The 18-year-old is one of the world's best known climate campaigners.
Greta Thunberg has called the climate summit a "failure" and a "PR exercise".
She told a youth protest in Glasgow that world leaders had had "26 COPs, they have had decades of blah, blah, blah - and where has that got us?".
She has also criticised goals for cutting emissions which cause global warming, saying: "We don't just need goals for just 2030 or 2050. We, above all, need them for 2020 and every following month and year to come."
However, Thunberg has avoided getting into the detail of what action should be taken, saying "it is nothing to do with me".
Thunberg became well-known after she protested outside the Swedish parliament in 2018, when she was 15.
She held a sign saying "School Strike for Climate", to pressure the government to meet carbon emissions targets.
Her small campaign had a global effect, inspiring thousands of young people across the world to organise their own strikes.
By December 2018, more than 20,000 students - from the UK to Japan - had joined her by skipping school to protest.
A year later, she received the first of three Nobel Peace Prize nominations for climate activism.
In 2019, Thunberg sailed across the Atlantic on a yacht to attend a UN climate conference in New York.
Delivering what is probably her most famous speech, she angrily told world leaders they were not doing enough.
"You all come to us young people for hope. How dare you? You have stolen my dreams and my childhood with your empty words," she said.
Thunberg was named Time Magazine's Person of the Year in December 2019.
Thunberg has received support from climate activists, scientists and public figures.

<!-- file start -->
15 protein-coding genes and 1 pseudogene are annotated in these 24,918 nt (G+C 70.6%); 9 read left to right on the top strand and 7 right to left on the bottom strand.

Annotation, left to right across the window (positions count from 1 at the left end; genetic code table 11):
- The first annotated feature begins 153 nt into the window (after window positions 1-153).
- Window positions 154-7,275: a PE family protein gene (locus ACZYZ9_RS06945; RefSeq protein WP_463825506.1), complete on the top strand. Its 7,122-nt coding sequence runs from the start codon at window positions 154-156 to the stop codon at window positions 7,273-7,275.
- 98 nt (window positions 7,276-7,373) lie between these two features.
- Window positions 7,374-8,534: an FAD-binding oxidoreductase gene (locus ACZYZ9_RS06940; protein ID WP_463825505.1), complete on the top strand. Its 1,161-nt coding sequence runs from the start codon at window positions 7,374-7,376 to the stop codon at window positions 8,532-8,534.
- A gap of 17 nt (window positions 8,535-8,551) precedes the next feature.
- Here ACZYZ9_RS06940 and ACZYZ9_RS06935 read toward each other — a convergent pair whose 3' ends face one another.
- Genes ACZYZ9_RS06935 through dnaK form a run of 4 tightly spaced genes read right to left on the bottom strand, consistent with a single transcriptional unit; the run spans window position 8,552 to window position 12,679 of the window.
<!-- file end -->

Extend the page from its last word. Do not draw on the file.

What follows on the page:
Broadcaster and naturalist Sir David Attenborough told her she has achieved things many others have failed to do, adding: "You have aroused the world. I'm very grateful to you."
Prince Harry praised Thunberg's campaigning, saying "every country, every community, every school, every friendship group, every family needs their own Greta".
Alok Sharma, the president of the COP26 summit, has said that Thunberg's UN speech in 2019 had made him feel "really uncomfortable" because it held up a "mirror" to his generation.
But not all politicians have been as complimentary.
Donald Trump tweeted that she should "work on her anger management problem" while Russian President Vladimir Putin described her as a "kind but poorly informed teenager".
The COP26 global climate summit in Glasgow in November is seen as crucial if climate change is to be brought under control. Almost 200 countries are being asked for their plans to cut emissions, and it could lead to major changes to our everyday lives.
Thunberg has Asperger syndrome, a developmental disorder, and has described it as a gift. She said being different can be a "superpower".
Thunberg's mother, Malena Ernman, is an opera singer and former Eurovision Song Contest participant.
Her father Svante Thunberg, is an actor and a descendant of the scientist who created a model of the greenhouse effect.
Watch as Greta Thunberg says she is still hopeful the world can achieve "massive changes" to combat climate change